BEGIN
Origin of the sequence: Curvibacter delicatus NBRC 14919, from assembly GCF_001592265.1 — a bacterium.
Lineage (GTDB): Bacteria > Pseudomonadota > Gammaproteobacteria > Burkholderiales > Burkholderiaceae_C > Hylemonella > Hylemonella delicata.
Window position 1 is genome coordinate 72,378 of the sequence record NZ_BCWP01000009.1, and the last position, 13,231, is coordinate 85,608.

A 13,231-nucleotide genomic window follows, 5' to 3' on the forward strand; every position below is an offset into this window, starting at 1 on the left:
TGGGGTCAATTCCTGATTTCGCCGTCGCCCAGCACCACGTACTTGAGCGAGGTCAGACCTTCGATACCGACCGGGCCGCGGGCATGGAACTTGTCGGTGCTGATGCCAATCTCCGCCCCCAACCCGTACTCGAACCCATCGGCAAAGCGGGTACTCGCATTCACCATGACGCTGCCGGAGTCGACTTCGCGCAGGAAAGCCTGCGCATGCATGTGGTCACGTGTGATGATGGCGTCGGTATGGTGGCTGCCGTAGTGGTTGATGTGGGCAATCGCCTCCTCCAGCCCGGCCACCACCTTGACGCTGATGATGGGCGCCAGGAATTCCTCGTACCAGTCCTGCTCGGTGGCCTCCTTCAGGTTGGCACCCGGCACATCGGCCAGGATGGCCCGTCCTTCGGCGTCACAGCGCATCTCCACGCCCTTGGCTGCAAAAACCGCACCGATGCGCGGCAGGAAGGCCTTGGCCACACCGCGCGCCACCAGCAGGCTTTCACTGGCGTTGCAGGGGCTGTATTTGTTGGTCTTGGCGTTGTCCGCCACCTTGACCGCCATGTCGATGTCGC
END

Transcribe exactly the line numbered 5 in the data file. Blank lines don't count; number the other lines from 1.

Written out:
TGGGGTCAATTCCTGATTTCGCCGTCGCCCAGCACCACGTACTTGAGCGAGGTCAGACCTTCGATACCGACCGGGCCGCGGGCATGGAACTTGTCGGTGCTGATGCCAATCTCCGCCCCCAACCCGTACTCGAACCCATCGGCAAAGCGGGTACTCGCATTCACCATGACGCTGCCGGAGTCGACTTCGCGCAGGAAAGCCTGCGCATGCATGTGGTCACGTGTGATGATGGCGTCGGTATGGTGGCTGCCGTAGTGGTTGATGTGGGCAATCGCCTCCTCCAGCCCGGCCACCACCTTGACGCTGATGATGGGCGCCAGGAATTCCTCGTACCAGTCCTGCTCGGTGGCCTCCTTCAGGTTGGCACCCGGCACATCGGCCAGGATGGCCCGTCCTTCGGCGTCACAGCGCATCTCCACGCCCTTGGCTGCAAAAACCGCACCGATGCGCGGCAGGAAGGCCTTGGCCACACCGCGCGCCACCAGCAGGCTTTCACTGGCGTTGCAGGGGCTGTATTTGTTGGTCTTGGCGTTGTCCGCCACCTTGACCGCCATGTCGATGTCGC